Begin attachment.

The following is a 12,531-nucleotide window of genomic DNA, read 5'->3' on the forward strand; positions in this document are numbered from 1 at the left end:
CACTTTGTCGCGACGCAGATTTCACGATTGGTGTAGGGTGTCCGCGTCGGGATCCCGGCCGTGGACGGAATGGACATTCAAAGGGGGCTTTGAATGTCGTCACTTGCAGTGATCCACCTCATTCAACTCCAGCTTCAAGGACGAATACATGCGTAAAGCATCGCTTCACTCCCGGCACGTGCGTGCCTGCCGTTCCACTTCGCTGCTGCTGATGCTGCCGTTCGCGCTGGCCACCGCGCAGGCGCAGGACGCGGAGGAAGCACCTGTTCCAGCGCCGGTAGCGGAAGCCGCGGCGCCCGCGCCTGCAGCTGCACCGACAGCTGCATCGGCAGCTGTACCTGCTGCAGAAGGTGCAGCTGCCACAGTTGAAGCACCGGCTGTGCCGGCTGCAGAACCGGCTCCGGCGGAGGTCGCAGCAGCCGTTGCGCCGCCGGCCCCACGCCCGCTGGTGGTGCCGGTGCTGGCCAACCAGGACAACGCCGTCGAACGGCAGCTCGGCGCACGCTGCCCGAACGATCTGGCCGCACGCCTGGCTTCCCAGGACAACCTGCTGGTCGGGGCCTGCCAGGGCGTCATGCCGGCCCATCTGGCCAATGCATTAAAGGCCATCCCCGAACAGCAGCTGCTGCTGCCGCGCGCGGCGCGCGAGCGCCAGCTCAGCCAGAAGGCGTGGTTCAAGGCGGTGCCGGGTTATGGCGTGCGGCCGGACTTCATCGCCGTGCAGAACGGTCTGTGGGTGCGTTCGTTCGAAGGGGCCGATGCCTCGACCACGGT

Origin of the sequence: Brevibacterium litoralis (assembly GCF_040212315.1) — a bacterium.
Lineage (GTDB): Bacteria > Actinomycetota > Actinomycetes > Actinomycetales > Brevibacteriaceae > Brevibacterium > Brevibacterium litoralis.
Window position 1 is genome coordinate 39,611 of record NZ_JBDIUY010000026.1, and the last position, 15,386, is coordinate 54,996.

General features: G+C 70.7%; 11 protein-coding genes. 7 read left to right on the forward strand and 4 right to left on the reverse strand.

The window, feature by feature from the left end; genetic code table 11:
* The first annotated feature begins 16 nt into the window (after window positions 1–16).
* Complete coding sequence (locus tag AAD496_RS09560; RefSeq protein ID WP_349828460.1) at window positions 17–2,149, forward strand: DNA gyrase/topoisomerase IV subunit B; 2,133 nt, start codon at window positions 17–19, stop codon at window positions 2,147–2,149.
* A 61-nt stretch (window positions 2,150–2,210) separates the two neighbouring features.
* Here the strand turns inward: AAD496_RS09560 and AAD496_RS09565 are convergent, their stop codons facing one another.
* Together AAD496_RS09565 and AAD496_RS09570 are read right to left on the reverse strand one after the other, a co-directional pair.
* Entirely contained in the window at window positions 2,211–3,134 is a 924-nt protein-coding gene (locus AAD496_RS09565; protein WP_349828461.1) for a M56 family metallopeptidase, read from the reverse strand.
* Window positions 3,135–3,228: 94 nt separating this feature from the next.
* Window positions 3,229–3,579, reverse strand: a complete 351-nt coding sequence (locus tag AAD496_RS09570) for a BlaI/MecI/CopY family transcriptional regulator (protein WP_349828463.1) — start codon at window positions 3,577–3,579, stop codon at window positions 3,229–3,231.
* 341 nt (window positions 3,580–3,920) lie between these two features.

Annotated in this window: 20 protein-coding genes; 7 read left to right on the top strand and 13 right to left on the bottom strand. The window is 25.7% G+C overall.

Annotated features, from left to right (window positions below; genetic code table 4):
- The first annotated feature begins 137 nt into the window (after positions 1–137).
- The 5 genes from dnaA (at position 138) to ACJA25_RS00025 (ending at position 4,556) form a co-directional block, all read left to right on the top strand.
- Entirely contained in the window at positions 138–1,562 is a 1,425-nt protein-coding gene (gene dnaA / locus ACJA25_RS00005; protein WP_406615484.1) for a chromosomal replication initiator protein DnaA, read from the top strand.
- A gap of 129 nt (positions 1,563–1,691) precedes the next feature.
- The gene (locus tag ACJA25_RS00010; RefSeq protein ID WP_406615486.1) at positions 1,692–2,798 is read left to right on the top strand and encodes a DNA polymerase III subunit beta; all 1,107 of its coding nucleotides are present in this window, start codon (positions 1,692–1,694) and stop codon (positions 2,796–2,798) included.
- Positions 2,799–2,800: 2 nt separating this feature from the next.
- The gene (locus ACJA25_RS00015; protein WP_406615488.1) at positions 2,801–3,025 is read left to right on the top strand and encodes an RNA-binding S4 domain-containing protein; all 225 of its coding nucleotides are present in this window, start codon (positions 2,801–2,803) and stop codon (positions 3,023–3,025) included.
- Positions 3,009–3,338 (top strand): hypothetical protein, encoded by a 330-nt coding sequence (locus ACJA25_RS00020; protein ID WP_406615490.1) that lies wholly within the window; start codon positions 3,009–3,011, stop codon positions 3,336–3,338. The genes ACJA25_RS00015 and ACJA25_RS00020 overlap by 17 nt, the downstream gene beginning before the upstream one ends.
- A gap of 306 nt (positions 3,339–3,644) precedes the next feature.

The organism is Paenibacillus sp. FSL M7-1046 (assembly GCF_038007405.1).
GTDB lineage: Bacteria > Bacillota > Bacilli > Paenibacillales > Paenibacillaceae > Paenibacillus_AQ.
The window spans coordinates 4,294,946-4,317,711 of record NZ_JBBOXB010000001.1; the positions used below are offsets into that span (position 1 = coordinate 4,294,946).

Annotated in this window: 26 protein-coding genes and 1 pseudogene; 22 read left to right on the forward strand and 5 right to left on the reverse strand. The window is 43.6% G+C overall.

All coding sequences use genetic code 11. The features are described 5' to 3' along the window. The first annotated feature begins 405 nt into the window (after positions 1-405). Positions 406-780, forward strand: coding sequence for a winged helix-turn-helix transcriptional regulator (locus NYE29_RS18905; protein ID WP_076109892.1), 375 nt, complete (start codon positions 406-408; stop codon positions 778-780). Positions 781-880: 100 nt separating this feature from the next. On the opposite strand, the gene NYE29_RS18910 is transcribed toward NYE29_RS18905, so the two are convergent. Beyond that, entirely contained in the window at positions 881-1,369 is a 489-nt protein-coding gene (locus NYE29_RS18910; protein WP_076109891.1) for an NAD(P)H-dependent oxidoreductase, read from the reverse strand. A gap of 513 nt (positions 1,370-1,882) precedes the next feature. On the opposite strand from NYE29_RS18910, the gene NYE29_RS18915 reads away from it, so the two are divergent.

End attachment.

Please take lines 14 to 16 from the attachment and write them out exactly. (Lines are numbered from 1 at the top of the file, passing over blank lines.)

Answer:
* Window positions 3,135–3,228: 94 nt separating this feature from the next.
* Window positions 3,229–3,579, reverse strand: a complete 351-nt coding sequence (locus tag AAD496_RS09570) for a BlaI/MecI/CopY family transcriptional regulator (protein WP_349828463.1) — start codon at window positions 3,577–3,579, stop codon at window positions 3,229–3,231.
* 341 nt (window positions 3,580–3,920) lie between these two features.